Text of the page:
Hastings ‘no-cycling’ signage is not up to the job thanks to ESCC.

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I first contacted East Sussex County Council (ESCC) about the disappearance of some no-cycling signs somewhere around 2010.  There was at the time a lot of pressure from pro-cycling groups for cycles to be allowed in the pedestrian zone and I remember very clearly that over the course of a night, some of the signs disappeared.  Others were turned so that they were facing towards the shops and weren’t visible.  I wrote to ESCC and let them know but nothing happened to the signs.  I’d noticed the removal of the ground signs, stating no-cycling, from certain areas around town at the same time and I had asked where they had gone.  I think the painted ground signs are very effective at alerting people to the cycling status of an area.

Above:  A no right turn sign that was out of action for over three months due to its being painted over.  Read below.

Then in 2015, I contacted them again to let them know that a sign had been painted out.  A no-right turn sign where Pelham Street becomes Harold Place, behind the town centre toilets.  I had pointed it out to Community Support Officers, Police Officers and Hastings Council workers and thought one of them would inform the correct authorities.  Three months later and more and more cars turning right, I contacted ESCC and told them about the sign.  I also reminded them about the cycling signs but they didn’t reply to me, though within 36 hours the sign had been cleared or replaced.

During my communications with Town Centre Management (24/04/2016), I was told:

‘Since my last email to you I haven’t been able to find any more information from colleagues here at the Council or at ESCC about the removal of signage in the town centre’ and that was as far as Town Centre Management could or would help.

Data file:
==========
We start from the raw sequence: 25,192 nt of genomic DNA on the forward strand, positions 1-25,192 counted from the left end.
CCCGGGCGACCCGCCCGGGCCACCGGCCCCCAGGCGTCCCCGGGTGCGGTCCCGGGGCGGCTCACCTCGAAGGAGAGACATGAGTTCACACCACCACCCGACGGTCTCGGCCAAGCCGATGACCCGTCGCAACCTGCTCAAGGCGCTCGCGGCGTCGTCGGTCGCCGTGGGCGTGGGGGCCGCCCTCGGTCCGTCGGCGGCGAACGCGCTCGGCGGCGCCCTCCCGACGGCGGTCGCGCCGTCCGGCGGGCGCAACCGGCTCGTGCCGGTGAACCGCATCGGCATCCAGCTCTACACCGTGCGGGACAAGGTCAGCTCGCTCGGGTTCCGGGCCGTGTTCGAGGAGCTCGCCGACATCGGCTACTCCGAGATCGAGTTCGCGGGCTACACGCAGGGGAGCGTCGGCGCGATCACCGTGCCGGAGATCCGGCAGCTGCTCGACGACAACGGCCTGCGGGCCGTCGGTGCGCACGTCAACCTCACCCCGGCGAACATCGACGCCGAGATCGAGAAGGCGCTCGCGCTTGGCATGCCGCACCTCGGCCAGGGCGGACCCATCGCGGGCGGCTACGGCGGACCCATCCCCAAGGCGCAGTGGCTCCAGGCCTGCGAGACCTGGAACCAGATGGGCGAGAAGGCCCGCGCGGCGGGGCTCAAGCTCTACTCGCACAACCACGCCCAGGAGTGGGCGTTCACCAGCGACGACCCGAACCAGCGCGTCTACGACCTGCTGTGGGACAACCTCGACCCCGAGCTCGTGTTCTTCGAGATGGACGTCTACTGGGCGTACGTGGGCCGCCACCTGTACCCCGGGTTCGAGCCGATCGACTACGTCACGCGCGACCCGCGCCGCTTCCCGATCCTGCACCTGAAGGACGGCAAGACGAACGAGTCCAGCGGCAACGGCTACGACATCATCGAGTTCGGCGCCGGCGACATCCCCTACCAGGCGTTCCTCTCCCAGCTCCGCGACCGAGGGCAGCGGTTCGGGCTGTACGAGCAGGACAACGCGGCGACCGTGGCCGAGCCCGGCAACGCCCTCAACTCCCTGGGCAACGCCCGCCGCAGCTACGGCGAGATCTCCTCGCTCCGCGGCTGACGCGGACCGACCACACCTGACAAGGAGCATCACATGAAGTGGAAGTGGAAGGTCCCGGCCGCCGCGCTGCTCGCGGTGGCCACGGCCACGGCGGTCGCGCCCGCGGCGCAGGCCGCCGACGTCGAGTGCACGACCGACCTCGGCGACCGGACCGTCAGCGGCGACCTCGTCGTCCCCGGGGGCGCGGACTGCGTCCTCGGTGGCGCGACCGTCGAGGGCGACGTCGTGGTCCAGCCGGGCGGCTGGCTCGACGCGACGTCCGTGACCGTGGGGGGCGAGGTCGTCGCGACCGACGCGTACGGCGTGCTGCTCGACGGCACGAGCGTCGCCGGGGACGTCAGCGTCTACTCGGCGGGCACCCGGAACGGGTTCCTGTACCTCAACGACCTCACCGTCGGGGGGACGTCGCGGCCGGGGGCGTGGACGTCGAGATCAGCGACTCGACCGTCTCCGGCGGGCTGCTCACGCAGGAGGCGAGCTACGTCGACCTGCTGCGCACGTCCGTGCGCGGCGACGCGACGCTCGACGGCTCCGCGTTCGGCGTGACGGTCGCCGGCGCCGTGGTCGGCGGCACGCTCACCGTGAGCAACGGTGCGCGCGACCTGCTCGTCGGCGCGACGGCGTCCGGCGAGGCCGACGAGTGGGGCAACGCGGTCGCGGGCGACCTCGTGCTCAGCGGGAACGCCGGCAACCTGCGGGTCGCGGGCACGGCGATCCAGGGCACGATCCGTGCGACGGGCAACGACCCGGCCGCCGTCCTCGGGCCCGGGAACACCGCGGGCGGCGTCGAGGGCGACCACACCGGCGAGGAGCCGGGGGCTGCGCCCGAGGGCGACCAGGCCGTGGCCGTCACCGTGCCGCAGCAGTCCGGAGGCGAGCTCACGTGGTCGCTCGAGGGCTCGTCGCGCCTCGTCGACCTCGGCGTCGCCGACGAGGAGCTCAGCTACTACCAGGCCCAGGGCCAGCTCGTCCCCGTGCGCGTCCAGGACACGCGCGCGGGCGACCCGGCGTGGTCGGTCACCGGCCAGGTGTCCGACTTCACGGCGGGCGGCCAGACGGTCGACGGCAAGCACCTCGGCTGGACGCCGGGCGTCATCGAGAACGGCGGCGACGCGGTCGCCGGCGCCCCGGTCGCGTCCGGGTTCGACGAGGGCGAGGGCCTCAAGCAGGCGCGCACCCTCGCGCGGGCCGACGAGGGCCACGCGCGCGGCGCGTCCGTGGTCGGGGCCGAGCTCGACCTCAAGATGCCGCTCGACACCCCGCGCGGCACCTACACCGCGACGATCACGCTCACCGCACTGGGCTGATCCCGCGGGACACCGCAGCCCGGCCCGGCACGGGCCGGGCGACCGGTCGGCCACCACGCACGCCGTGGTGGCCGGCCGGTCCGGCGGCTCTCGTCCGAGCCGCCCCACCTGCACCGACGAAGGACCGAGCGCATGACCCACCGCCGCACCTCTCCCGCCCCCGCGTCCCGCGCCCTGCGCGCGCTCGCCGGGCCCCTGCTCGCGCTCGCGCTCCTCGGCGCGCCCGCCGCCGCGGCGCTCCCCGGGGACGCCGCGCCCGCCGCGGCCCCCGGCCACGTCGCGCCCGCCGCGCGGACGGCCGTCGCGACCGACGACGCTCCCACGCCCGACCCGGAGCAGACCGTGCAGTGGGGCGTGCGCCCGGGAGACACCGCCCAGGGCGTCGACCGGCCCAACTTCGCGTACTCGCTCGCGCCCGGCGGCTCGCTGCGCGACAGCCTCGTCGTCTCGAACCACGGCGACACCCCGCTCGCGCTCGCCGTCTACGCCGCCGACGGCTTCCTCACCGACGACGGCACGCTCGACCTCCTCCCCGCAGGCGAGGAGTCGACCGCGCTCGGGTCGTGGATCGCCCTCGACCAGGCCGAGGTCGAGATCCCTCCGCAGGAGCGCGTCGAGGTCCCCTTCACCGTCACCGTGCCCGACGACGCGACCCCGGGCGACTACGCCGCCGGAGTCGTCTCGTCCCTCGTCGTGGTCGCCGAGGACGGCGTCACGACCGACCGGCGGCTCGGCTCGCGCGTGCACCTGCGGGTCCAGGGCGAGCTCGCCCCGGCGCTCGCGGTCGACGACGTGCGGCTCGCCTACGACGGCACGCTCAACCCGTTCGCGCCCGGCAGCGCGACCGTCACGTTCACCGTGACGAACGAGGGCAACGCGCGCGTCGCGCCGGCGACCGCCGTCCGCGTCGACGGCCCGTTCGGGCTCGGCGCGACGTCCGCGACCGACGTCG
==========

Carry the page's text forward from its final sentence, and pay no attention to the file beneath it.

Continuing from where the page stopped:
I emailed the Labour Councillors for Castle Ward, Sue Beaney and Lee Clark but neither of them responded.  I eventually got in touch with Dominic Sabetian of Braybrooke Ward but there appeared to be no constructive way to approach the issues raised.  I was forwarded this email from his colleague Sue Beaney as she had raised a query with East Sussex County Council as ‘other residents of our ward who have also had this kind of problem.  This neatly summarises the County Council’s position, although you might not find it very reassuring.’ (Email Communication with Councillor Sabetian). Continue reading “Hastings ‘no-cycling’ signage is not up to the job thanks to ESCC.”

Dangerous Cycling – The Nightriders of Hastings

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Above:  David Hasselhoff and his KITT cycle.  David is asking cyclists in Hastings to stop their dangerous cycling, fit lights or get Hoff their cycles after dark.  Thanks Dave!

 

I feel like I’m going mad.  Am I the only person who is noticing this?  I’m talking about the sharp increase in the number of cyclists who are riding after dark without lights.  Yes, cycling without lights.  After dark.  Both on the road and on pavements.  Why is no-one doing anything?  Why are the police driving past these cyclists without stopping them?

I’m afraid my phone camera is not really up to the challenge of night-shots so please excuse the poor quality images.

Above:  Our theme.  Dangerous night time cycling.  He is about to cross the road using the pedestrian crossing without warning.

 

You won’t find the pro-cycling groups talking about this.  They’re certainly campaigning for more safe zones for cyclists but part of what makes the roads unsafe is the complete lack of awareness of what makes for safe cycling.  I’ll have to post on that.  The way people use the roads is horrific.  Talking to school age children has revealed that none of them has undergone cycle training.  It wasn’t even offered!

In the course of my enquiries, I discovered that the secretary of my property management company had a close encounter (third paragraph down) with a cyclist without lights.

Lest you read this and think I am the Anti-Cyclist, know that I am a cyclist who currently can’t cycle.  And a pedestrian.  I am also ill and have been hit hard by cyclists a number of times.  Cyclists without lights is troublesome for me as a pedestrian, more so as an ill one.  It makes cyclists so much harder to see when they are on the pavements and they are increasingly on the pavements.

Continue reading “Dangerous Cycling – The Nightriders of Hastings”

A visit to Hastings Community Contact Centre highlights the problem of anti-social cycling